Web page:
His whole career, Pomona Police Officer Greggory Casillas had worked up to this day: His last field training shift before he could finally ride solo.
The shift marked the end of his “ghost phase” of training, a two-week stretch when his training officer wore civilian clothes, mostly observing to make sure he was ready. Casillas told a co-worker that he could not wait to be on his own.
“He was so excited,” said Allison Campos, a jailer with the Pomona Police Department. “He really wanted it. I’ve never met someone so eager to become a police officer.”
Then tragedy struck.
During that Friday shift, a reckless driver led officers on a pursuit that ended with a crash. Casillas, 30, followed the driver into a Pomona apartment complex, where the man was barricaded in one of the units.
As Casillas approached, he was struck by bullets fired from behind a door. He was taken to a hospital, where he died. A second officer who was shot in the face trying to save him was released from the hospital and is recovering from his wounds.
The suspected shooter was arrested on suspicion of murder and attempted murder and is due in court this week.
More than 300 mourners gathered outside Pomona police headquarters Sunday night for a candlelight vigil, where officers wore black mourning bands with the number “16” — Casillas’ badge number — over their badges.
“Losing Gregg has ripped a hole in the hearts of his family and members of this department,” Pomona Police Chief Michael Olivieri said at the vigil.
Colleagues remembered the 6-foot-4 Casillas as a gentle giant, a hard worker who loved to joke around with and motivate his co-workers. A father of two small children, he was just starting to build a family with his wife, they said.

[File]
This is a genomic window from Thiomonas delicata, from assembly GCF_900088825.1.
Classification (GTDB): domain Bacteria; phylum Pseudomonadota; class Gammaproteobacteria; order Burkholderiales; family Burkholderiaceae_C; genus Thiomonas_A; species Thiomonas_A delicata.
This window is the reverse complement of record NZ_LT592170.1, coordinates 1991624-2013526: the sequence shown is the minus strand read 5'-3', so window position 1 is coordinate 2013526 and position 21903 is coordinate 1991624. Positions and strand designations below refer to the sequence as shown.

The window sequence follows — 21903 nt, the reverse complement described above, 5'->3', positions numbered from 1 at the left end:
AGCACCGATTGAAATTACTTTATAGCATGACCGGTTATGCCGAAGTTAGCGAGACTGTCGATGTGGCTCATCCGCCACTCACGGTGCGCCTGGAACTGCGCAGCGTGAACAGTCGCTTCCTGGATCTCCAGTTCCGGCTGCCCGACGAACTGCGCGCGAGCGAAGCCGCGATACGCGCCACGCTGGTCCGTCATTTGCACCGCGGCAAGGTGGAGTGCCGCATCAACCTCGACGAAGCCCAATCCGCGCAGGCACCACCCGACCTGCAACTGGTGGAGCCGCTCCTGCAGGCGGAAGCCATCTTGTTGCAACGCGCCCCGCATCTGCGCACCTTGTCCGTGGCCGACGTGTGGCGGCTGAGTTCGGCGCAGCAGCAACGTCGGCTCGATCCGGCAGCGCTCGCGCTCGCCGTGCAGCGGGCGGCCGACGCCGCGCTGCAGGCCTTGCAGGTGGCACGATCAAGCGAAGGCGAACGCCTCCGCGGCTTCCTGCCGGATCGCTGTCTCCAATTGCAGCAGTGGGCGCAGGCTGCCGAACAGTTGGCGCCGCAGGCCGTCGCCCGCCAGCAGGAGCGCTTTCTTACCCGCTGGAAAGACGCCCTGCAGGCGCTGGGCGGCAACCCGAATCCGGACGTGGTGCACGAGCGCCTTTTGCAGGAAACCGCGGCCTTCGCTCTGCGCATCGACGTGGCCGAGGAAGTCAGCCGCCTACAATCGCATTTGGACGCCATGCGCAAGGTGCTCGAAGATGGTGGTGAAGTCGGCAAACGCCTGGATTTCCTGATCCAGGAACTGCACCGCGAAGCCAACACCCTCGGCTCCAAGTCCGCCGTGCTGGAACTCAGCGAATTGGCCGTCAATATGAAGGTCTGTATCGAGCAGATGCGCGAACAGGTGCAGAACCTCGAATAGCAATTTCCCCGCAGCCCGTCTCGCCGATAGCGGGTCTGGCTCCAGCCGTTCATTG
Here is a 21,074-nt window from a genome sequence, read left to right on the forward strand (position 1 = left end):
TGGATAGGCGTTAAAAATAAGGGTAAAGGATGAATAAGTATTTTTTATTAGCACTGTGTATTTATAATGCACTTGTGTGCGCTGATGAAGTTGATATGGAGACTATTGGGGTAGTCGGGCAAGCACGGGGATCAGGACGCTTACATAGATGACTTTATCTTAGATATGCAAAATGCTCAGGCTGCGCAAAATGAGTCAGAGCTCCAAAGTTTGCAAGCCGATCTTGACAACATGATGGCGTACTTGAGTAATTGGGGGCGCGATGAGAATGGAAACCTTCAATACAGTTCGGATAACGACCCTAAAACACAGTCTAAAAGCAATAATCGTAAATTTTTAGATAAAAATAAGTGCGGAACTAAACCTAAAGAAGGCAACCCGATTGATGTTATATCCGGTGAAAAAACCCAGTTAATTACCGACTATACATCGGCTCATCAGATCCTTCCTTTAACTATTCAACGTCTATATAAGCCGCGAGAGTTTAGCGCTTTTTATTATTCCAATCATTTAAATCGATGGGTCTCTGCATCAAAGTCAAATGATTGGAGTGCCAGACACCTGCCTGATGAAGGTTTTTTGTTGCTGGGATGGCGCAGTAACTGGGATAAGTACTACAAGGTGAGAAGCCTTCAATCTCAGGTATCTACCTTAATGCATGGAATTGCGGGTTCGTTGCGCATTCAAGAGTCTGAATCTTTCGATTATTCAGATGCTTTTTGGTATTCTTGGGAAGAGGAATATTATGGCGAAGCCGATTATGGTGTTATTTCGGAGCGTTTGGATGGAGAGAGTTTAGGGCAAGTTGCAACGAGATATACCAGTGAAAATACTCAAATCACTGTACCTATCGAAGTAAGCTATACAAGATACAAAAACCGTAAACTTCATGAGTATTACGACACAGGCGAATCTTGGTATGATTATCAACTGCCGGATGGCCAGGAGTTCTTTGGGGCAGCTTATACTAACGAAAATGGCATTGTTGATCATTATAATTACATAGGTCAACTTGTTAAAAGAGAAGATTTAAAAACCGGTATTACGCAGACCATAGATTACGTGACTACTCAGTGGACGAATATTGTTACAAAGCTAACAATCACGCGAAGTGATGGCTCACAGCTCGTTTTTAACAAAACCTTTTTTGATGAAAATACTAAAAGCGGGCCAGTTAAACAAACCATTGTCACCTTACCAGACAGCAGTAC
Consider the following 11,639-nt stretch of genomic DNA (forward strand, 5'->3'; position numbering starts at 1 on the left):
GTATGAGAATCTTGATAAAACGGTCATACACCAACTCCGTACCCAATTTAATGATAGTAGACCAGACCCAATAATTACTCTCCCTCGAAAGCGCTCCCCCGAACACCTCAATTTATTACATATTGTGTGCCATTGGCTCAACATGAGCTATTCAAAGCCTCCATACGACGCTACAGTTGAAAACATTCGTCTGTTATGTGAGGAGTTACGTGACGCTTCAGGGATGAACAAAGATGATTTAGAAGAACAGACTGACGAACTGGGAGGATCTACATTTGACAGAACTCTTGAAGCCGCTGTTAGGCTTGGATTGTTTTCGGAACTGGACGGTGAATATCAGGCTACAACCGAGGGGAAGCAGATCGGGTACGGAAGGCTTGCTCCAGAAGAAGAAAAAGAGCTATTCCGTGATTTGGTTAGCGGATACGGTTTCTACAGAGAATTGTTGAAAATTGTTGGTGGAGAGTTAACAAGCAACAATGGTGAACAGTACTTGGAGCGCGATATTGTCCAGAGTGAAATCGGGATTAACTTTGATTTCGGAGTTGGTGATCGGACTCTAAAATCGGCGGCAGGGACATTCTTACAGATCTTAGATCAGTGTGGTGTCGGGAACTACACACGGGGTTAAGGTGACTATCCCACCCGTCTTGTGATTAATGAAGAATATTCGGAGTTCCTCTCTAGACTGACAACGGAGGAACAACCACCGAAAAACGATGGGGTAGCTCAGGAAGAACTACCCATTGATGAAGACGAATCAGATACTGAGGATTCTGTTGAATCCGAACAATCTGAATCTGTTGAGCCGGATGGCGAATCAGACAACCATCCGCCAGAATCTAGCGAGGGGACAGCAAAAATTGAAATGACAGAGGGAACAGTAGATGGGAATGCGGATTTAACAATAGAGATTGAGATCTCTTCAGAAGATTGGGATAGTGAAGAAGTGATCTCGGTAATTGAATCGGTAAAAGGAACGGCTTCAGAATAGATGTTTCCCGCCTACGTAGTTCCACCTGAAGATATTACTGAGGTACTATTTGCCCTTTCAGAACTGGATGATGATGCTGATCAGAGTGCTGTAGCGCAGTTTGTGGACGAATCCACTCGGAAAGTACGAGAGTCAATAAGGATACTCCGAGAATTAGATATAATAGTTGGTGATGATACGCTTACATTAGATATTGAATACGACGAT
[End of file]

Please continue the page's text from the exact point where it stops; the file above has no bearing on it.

“He was such a go-getter,” Campos said. “Never let anything, anyone bring us down.”
The road to becoming an officer wasn’t easy, but it was Casillas’ long-term goal — and he earned it, his colleagues said. He joined the Pomona department in 2014, getting his foot in the door as a records specialist before working his way up.
“It was his dream to be a police officer,” said Dawn Coday, a senior records specialist with the department. “It was happening, his dream was just beginning.”
In the records department, Casillas pored over officers’ reports, studying how to write them, as he hoped to do someday.
Later, he became a jailer, where he worked with Myra Williams, a seasoned jailer who has been with the agency more than 15 years.
“When he was training, he would want to do everything by himself,” she said, recalling him saying, “‘Hey, Williams, how do you do this? Show me, but don’t show me.’”
Rowdy inmates, she added, would settle down in his presence. Last week, the last time she saw him, she joked with him, knowing he was so close to achieving his goal.
“Casillas, you’re not done yet?” she told him.
“Almost, Williams, almost,” he replied.
Campos, who also worked with Casillas in the jail, said he always carried study materials: Flashcards of penal codes, books to prepare for the police officer exam. He ate healthy, bringing home-cooked chicken and rice without spices to work, and stayed in shape so he’d be ready when he was accepted into the police academy.
“He was willing to do what ever he had to,” Campos said.
Eventually, he got the email: a conditional offer to be a Pomona police recruit. He told Campos that he hoped he’d get an academy start date soon.
And he did. He graduated from the San Bernardino County Sheriff’s Academy and was sworn into the Pomona police agency in September.
“He earned his spot,” said Lt. Marcus Perez, whose godson completed the academy with Casillas.
As a supervisor who joined the agency 25 years ago, Perez periodically checked in with field training officers to see how trainees were doing.
When it came to Casillas, the answer was always the same: “That guy learns quick,” Perez recalled trainers saying. “ ‘You only need to tell him one time, and that’s it’ — that’s the kind of character he had.”
Campos, who also always dreamed of becoming a police officer, is now more motivated than ever.
“He didn’t get to do the job he wanted to,” she said, through tears. “But I hope that I can make him proud.”